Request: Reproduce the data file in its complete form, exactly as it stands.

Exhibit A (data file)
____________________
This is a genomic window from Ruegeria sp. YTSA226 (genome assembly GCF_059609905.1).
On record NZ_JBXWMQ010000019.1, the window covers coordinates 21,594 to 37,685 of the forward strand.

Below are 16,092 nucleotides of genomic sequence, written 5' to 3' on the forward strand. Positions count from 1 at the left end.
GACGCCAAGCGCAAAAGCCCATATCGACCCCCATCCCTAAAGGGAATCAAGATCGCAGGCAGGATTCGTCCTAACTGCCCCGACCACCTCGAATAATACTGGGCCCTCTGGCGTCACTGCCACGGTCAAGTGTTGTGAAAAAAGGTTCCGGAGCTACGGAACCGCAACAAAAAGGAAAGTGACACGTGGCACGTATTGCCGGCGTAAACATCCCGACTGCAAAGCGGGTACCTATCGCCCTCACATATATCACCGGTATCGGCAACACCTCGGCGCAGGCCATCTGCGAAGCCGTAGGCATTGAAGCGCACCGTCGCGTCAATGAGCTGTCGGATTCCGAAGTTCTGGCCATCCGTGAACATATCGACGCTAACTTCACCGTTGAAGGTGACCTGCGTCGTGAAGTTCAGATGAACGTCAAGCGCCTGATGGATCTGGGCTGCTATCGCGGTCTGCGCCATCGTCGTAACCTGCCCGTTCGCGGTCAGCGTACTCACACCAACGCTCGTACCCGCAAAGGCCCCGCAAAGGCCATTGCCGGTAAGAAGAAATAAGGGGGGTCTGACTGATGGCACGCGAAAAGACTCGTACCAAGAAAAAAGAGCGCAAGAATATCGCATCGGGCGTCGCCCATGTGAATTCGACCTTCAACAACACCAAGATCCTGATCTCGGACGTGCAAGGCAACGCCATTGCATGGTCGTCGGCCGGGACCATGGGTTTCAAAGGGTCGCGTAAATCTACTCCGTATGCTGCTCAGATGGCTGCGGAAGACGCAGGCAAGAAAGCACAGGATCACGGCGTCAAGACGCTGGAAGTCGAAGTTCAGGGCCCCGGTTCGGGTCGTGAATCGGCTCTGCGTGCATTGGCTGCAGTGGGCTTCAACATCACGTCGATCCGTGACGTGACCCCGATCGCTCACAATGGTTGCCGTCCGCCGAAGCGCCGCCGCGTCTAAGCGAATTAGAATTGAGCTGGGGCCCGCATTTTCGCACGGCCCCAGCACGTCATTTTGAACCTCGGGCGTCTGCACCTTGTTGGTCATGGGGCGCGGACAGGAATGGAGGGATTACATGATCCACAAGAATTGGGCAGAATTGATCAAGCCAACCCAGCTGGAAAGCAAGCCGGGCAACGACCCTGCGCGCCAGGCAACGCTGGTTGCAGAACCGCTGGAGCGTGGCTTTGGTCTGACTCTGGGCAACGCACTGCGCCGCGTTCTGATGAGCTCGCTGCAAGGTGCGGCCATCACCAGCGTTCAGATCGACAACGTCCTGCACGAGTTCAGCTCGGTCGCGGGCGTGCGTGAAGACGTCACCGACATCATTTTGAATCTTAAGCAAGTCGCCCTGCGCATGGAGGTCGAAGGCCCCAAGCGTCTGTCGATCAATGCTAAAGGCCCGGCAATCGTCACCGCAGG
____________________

This is a genomic window from Ruegeria sp. YTSA226 (genome assembly GCF_059609905.1).
On record NZ_JBXWMQ010000019.1, the window covers coordinates 21,594 to 37,685 of the forward strand.

Below are 16,092 nucleotides of genomic sequence, written 5' to 3' on the forward strand. Positions count from 1 at the left end.
GACGCCAAGCGCAAAAGCCCATATCGACCCCCATCCCTAAAGGGAATCAAGATCGCAGGCAGGATTCGTCCTAACTGCCCCGACCACCTCGAATAATACTGGGCCCTCTGGCGTCACTGCCACGGTCAAGTGTTGTGAAAAAAGGTTCCGGAGCTACGGAACCGCAACAAAAAGGAAAGTGACACGTGGCACGTATTGCCGGCGTAAACATCCCGACTGCAAAGCGGGTACCTATCGCCCTCACATATATCACCGGTATCGGCAACACCTCGGCGCAGGCCATCTGCGAAGCCGTAGGCATTGAAGCGCACCGTCGCGTCAATGAGCTGTCGGATTCCGAAGTTCTGGCCATCCGTGAACATATCGACGCTAACTTCACCGTTGAAGGTGACCTGCGTCGTGAAGTTCAGATGAACGTCAAGCGCCTGATGGATCTGGGCTGCTATCGCGGTCTGCGCCATCGTCGTAACCTGCCCGTTCGCGGTCAGCGTACTCACACCAACGCTCGTACCCGCAAAGGCCCCGCAAAGGCCATTGCCGGTAAGAAGAAATAAGGGGGGTCTGACTGATGGCACGCGAAAAGACTCGTACCAAGAAAAAAGAGCGCAAGAATATCGCATCGGGCGTCGCCCATGTGAATTCGACCTTCAACAACACCAAGATCCTGATCTCGGACGTGCAAGGCAACGCCATTGCATGGTCGTCGGCCGGGACCATGGGTTTCAAAGGGTCGCGTAAATCTACTCCGTATGCTGCTCAGATGGCTGCGGAAGACGCAGGCAAGAAAGCACAGGATCACGGCGTCAAGACGCTGGAAGTCGAAGTTCAGGGCCCCGGTTCGGGTCGTGAATCGGCTCTGCGTGCATTGGCTGCAGTGGGCTTCAACATCACGTCGATCCGTGACGTGACCCCGATCGCTCACAATGGTTGCCGTCCGCCGAAGCGCCGCCGCGTCTAAGCGAATTAGAATTGAGCTGGGGCCCGCATTTTCGCACGGCCCCAGCACGTCATTTTGAACCTCGGGCGTCTGCACCTTGTTGGTCATGGGGCGCGGACAGGAATGGAGGGATTACATGATCCACAAGAATTGGGCAGAATTGATCAAGCCAACCCAGCTGGAAAGCAAGCCGGGCAACGACCCTGCGCGCCAGGCAACGCTGGTTGCAGAACCGCTGGAGCGTGGCTTTGGTCTGACTCTGGGCAACGCACTGCGCCGCGTTCTGATGAGCTCGCTGCAAGGTGCGGCCATCACCAGCGTTCAGATCGACAACGTCCTGCACGAGTTCAGCTCGGTCGCGGGCGTGCGTGAAGACGTCACCGACATCATTTTGAATCTTAAGCAAGTCGCCCTGCGCATGGAGGTCGAAGGCCCCAAGCGTCTGTCGATCAATGCTAAAGGCCCGGCAATCGTCACCGCAGG